lens'' has been added to the form. The four boxes designating 
``glasses'', ``contact lenses'', ``right lens'' and ``left lens'' on 
the proposed form have been deleted. Several comments indicated 
confusion over which box to check if an individual wore both glasses 
and contact lenses. The word ``individual'' has been substituted for 
the word ``patient'' under the section for recording numerical readings 
for hearing testing.

Testing: Blood Pressure/Pulse Rate

    There were relatively few comments on this section and the majority 
of them focused on the need for additional space on the form. Several 
comments suggested the need for additional space on the form to record 
both the pulse rate and the quality of the pulse. Other comments 
suggested space for recording the second reading of the blood pressure 
since the instructions indicate that the medical examiner should take 
at least two readings to confirm an individual's blood pressure. 
Finally, two comments suggested changes to the recommended thresholds 
for acceptable blood pressures.
    The FMCSA has considered the comments to this section and modified 
the form as follows: The space allocated for the pulse rate has been 
enlarged to accommodate the recording of both the pulse rate and the 
quality of the pulse. The recommendation for space for recording a 
second blood pressure reading was not adopted because the medical 
examiner is not limited to just two readings and the possibility exists

[[Page 59366]]

that several readings may be necessary to establish a fixed blood 
pressure. Only the fixed blood pressure should be recorded on the form. 
Any change to the threshold value for an acceptable blood pressure is 
outside the scope of this rulemaking. The FMCSA is considering a review 
and update of its recommendations regarding blood pressure.

Testing: Laboratory and Other Test Findings

    This was clearly one of the most commented on sections in the 
proposal. The majority of the comments were opposed to including space 
on the form for recording the optional tests, ECG and EST. Those 
opposing or having serious concerns over this issue include: the ATA, 
the OOIDA, the National Automobile Dealers Association, the Georgia 
Motor Trucking Association, DSI Transport, Inc., Houston Industries, 
Inc., the Illinois State Police, Dr. Russell J. Green, Medical Director 
for Hillcrest Health Works, and Dr. Ellison H. Wittels. The OOIDA, 
Houston Industries, Inc., and Dr. Wittels also recommended that the 
Echocardiogram and chest x-ray be deleted from the form. Their 
opposition was based on the following concerns: (1) The efficacy of 
these tests to detect coronary artery disease (CAD) and predict future 
coronary events in asymptomatic individuals is unsupported, (2) 
optional tests would increase the costs for all parties, and (3) the 
appearance of the optional tests on the form will be misinterpreted as 
mandatory requirements.
    The FMCSA believes that the concerns of the ATA, the OOIDA and 
others regarding the recommendations for and recordation of the 
optional tests, ECG and EST, on the examination form have merit.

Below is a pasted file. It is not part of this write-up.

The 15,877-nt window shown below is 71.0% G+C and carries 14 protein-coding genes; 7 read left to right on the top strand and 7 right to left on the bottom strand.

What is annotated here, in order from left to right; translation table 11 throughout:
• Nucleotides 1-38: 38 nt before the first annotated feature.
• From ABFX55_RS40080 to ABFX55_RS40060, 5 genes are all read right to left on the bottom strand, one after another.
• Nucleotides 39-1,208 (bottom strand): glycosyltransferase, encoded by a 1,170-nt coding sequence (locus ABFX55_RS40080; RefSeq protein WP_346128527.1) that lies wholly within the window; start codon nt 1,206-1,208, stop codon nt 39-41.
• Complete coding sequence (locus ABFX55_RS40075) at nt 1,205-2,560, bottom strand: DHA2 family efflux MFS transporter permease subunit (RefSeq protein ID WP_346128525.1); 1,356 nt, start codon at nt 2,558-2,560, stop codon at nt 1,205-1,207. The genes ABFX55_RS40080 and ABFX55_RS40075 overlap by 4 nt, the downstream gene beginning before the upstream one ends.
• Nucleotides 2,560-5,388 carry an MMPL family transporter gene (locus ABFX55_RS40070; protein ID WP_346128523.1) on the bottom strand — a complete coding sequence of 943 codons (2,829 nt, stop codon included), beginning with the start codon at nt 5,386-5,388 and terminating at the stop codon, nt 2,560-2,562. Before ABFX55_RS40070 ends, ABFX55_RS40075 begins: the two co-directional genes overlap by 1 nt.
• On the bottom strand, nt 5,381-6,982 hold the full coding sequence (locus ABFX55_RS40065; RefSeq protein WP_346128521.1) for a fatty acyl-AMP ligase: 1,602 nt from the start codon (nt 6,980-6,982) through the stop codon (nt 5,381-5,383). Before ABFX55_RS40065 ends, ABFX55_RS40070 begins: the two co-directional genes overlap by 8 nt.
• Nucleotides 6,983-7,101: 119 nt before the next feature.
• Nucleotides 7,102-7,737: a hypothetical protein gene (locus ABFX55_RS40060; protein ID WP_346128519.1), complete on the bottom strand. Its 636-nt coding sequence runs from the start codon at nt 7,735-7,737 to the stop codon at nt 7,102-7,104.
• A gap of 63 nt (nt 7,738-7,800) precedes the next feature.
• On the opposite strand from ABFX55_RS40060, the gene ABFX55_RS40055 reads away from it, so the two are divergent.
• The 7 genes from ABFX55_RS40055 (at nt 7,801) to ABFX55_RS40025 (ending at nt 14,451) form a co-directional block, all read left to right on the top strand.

According to the information (See part A.l. on ``Screening for 
Asymptomatic Coronary Artery Disease,'' by the U.S. Preventive Services 
Task Force's ``Guide to Clinical Preventive Services,'' 2nd ed., 
Baltimore: Williams & Wilkins, December 1995, in the docket as appendix 
1 to the ATA's comment) submitted by Dr. Donald Whorton (on behalf of 
the ATA) and Dr. Richard Moore, it seems that the benefits of screening 
to identify asymptomatic CAD are unproven. The evidence summarized in 
the Guide indicated that the use of a resting ECG for screening for 
asymptomatic CAD showed limited sensitivity and specificity. Relative 
to the first quality, it was reported that 29 percent of patients with 
clinically proven CAD had a normal resting ECG (a sensitivity of 71 
percent). The evidence presented also indicated that one-third to one-
half of patients with normal coronary arteries had positive findings 
(poor specificity in the 50 to 67 percent range). Moreover, the Guide 
gave evidence that the predictive value of the resting ECG was low. 
Prospective studies found that symptomatic CAD develops in 3 to 15 
percent of persons with abnormal ECG findings and that most coronary 
events occur in persons without resting ECG abnormalities. Based on 
these findings, routine ECG testing is not an efficient approach for 
detecting CAD or predicting future events.
    While exercise ECG is more accurate than resting ECG in detecting 
CAD and predicting future coronary events, the Guide reported that its 
sensitivity and predictive values do not promote comprehensive 
endorsement as a screening test. For example, most patients with 
asymptomatic CAD do not have positive exercise results (poor 
sensitivity). Relative to prediction, although asymptomatic persons 
with a positive result on an exercise ECG are more likely to experience 
an event than those with a negative result, long-term studies have 
shown that only one to eleven percent will suffer an acute myocardial 
infarction or sudden death. The majority of events will occur with a